“It has been a little less than a year since the great infrastructure boom was launched with President Barack Obama’s $787-billion (U.S.) stimulus package, promising roads, bridges and jobs, jobs, jobs. It looked like an ideal time to make an infrastructure-themed investment, and the fact that the promised building boom coincided with the final year of touches on the 2010 Winter Olympic Games in Vancouver was a bonus. How could investors go wrong,” David Berman Reports From The Globe and Mail.
Berman continues to say, “Like many of these big-picture investment themes, the results have been mixed. Since Mr. Obama signed the American Recovery and Reinvestment Act in mid-February, 2009, North American stock market indexes have taken off. The S&P 500 index has risen a total of 40 per cent (after including dividends), as investors bet early that extraordinary measures taken to turn around the U.S. economy would work out. In Canada, the S&P/TSX composite index has risen about 41 per cent over the same period – driven in part by Canada’s own stimulus spending.”
“By comparison, infrastructure stocks have merely kept up with this strong advance. We looked at five infrastructure stocks for companies based in the United States, Canada and Europe, and an exchange-traded fund that tracks the MFC Global Infrastructure Index. The results over the past 12 months suggest that betting big on infrastructure probably wasn’t worth the effort.The Claymore Global Infrastructure ETF has gained only 15 per cent over this period, severely lagging both benchmark indexes. Many of the companies within the ETF are pipelines and energy developers, which aren’t necessarily the star attractions of an infrastructure investment,” Berman Reports.
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If you still believe in the great infrastructure boom we have listed some options for investing in infrastructure with ETFs below:
The investment (PXR) seeks to correspond (before fees and expenses) generally to the price and yield performance of S-Network Emerging Infrastructure Builders index. The fund normally invests at least 90% of total assets in the securities and American Depository Receipts (“ADRs”) and Global Depository Receipts (“GDRs”) based on the securities that comprise the Underlying index.It is nondiversified.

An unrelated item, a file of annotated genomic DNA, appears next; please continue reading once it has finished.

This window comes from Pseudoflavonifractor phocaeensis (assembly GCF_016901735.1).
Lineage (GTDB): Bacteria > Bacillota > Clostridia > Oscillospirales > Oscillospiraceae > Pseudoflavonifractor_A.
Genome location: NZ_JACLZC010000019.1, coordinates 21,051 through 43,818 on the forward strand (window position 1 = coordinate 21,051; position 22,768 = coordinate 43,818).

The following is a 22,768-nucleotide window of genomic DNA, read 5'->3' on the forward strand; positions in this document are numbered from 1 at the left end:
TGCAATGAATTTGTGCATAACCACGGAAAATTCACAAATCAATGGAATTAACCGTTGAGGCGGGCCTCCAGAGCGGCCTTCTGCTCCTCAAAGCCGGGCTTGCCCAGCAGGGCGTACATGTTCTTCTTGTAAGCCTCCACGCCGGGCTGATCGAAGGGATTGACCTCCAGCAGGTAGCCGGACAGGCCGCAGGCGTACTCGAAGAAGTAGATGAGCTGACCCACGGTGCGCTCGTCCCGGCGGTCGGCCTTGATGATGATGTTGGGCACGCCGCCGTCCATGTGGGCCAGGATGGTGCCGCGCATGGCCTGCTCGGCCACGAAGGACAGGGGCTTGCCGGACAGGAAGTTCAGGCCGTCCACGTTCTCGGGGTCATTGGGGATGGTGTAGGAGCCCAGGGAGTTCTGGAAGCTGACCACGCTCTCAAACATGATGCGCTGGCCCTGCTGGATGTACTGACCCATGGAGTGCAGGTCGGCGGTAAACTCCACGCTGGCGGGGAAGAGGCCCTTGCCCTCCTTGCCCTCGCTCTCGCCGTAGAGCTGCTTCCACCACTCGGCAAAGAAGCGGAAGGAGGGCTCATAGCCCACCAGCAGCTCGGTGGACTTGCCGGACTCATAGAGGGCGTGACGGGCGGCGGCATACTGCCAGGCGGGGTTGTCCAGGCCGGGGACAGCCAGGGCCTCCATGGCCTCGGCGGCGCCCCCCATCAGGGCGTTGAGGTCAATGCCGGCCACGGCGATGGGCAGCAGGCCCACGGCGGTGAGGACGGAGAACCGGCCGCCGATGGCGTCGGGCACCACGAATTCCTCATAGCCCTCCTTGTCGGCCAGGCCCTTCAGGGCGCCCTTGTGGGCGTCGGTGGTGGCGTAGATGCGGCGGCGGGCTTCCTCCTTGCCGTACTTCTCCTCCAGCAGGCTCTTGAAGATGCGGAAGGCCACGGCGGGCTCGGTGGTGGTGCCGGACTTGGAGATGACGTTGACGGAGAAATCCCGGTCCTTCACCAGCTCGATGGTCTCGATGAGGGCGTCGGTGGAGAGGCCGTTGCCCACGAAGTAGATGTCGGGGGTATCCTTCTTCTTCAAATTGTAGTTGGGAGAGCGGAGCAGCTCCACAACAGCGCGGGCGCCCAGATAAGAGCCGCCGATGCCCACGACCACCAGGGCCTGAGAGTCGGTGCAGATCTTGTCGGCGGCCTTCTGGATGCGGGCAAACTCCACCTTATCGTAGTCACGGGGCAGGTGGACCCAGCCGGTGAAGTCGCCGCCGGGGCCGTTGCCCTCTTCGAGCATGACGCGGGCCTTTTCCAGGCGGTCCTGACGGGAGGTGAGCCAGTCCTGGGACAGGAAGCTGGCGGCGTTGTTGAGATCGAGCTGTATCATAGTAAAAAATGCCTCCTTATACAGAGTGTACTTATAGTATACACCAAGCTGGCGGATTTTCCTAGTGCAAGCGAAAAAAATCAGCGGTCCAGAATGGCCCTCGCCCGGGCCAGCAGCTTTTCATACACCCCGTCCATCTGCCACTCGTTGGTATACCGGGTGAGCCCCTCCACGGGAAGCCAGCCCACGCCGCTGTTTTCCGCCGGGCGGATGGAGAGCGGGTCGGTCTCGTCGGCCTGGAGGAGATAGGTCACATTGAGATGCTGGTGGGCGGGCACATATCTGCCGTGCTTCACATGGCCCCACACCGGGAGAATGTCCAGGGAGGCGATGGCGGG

|TOP 10 HOLDINGS ( 30.52% OF TOTAL ASSETS)|
The investment (IGF) seeks investment results that correspond generally to the price and yield performance, before fees and expenses, of the S&P Global Infrastructure index. The fund invests at least 90% of assets in the securities of the underlying index or in ADRs, or other depositary receipts representing securities in the underlying index. It may invest in securities not included in the underlying index which BGFA believes help the fund track the underlying index. The fund may invest in futures contracts, options on futures contracts, options, and swaps related to the underlying index. It is nondiversified.
|TOP 10 HOLDINGS ( 38.76% OF TOTAL ASSETS)|
The investment (GII) seeks to track the price and yield performance, before fees and expenses, of the Macquarie Global Infrastructure 100 index. The fund invests at least 90% of assets in securities, such as ADRs and GDRs, which comprise the index. The index measures the performance of companies within the infrastructure industry, principally those engaged in management, ownership and operation of infrastructure and utility assets. The fund is nondiversified.
|TOP 10 HOLDINGS ( 35.60% OF TOTAL ASSETS)|
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